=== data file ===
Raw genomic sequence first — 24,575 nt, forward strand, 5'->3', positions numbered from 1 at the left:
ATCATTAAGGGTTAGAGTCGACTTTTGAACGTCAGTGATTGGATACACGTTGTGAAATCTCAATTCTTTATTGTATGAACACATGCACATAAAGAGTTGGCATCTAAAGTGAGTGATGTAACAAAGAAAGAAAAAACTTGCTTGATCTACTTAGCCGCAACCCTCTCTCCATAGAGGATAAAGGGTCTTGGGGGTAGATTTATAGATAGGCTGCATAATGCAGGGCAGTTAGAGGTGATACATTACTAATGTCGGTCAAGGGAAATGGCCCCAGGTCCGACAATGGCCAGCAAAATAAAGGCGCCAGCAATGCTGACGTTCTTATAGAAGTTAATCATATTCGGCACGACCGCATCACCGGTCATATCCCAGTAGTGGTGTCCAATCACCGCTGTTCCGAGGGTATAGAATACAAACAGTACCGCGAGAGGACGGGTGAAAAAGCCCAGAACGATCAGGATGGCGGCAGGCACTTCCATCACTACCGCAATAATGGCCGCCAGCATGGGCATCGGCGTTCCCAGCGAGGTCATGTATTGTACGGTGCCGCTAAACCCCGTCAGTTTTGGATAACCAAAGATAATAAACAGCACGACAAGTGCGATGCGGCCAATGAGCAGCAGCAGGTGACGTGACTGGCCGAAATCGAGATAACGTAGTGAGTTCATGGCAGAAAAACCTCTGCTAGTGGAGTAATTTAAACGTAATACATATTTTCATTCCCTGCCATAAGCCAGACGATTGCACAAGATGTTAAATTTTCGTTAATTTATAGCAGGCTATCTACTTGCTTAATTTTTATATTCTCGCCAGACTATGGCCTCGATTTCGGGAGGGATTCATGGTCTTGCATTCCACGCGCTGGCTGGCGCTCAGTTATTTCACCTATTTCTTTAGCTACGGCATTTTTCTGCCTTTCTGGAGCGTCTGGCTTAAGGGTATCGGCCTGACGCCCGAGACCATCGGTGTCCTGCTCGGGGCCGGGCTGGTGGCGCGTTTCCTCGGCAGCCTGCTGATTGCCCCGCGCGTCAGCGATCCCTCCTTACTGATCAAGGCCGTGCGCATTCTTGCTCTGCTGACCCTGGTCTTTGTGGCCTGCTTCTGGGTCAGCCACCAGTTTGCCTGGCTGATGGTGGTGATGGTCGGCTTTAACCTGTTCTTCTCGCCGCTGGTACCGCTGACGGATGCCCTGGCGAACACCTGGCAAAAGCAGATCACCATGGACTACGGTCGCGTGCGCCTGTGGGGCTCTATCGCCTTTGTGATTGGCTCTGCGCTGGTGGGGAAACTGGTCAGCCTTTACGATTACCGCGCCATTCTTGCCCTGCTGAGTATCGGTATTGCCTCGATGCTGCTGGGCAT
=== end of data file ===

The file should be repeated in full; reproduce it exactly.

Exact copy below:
Raw genomic sequence first — 24,575 nt, forward strand, 5'->3', positions numbered from 1 at the left:
ATCATTAAGGGTTAGAGTCGACTTTTGAACGTCAGTGATTGGATACACGTTGTGAAATCTCAATTCTTTATTGTATGAACACATGCACATAAAGAGTTGGCATCTAAAGTGAGTGATGTAACAAAGAAAGAAAAAACTTGCTTGATCTACTTAGCCGCAACCCTCTCTCCATAGAGGATAAAGGGTCTTGGGGGTAGATTTATAGATAGGCTGCATAATGCAGGGCAGTTAGAGGTGATACATTACTAATGTCGGTCAAGGGAAATGGCCCCAGGTCCGACAATGGCCAGCAAAATAAAGGCGCCAGCAATGCTGACGTTCTTATAGAAGTTAATCATATTCGGCACGACCGCATCACCGGTCATATCCCAGTAGTGGTGTCCAATCACCGCTGTTCCGAGGGTATAGAATACAAACAGTACCGCGAGAGGACGGGTGAAAAAGCCCAGAACGATCAGGATGGCGGCAGGCACTTCCATCACTACCGCAATAATGGCCGCCAGCATGGGCATCGGCGTTCCCAGCGAGGTCATGTATTGTACGGTGCCGCTAAACCCCGTCAGTTTTGGATAACCAAAGATAATAAACAGCACGACAAGTGCGATGCGGCCAATGAGCAGCAGCAGGTGACGTGACTGGCCGAAATCGAGATAACGTAGTGAGTTCATGGCAGAAAAACCTCTGCTAGTGGAGTAATTTAAACGTAATACATATTTTCATTCCCTGCCATAAGCCAGACGATTGCACAAGATGTTAAATTTTCGTTAATTTATAGCAGGCTATCTACTTGCTTAATTTTTATATTCTCGCCAGACTATGGCCTCGATTTCGGGAGGGATTCATGGTCTTGCATTCCACGCGCTGGCTGGCGCTCAGTTATTTCACCTATTTCTTTAGCTACGGCATTTTTCTGCCTTTCTGGAGCGTCTGGCTTAAGGGTATCGGCCTGACGCCCGAGACCATCGGTGTCCTGCTCGGGGCCGGGCTGGTGGCGCGTTTCCTCGGCAGCCTGCTGATTGCCCCGCGCGTCAGCGATCCCTCCTTACTGATCAAGGCCGTGCGCATTCTTGCTCTGCTGACCCTGGTCTTTGTGGCCTGCTTCTGGGTCAGCCACCAGTTTGCCTGGCTGATGGTGGTGATGGTCGGCTTTAACCTGTTCTTCTCGCCGCTGGTACCGCTGACGGATGCCCTGGCGAACACCTGGCAAAAGCAGATCACCATGGACTACGGTCGCGTGCGCCTGTGGGGCTCTATCGCCTTTGTGATTGGCTCTGCGCTGGTGGGGAAACTGGTCAGCCTTTACGATTACCGCGCCATTCTTGCCCTGCTGAGTATCGGTATTGCCTCGATGCTGCTGGGCAT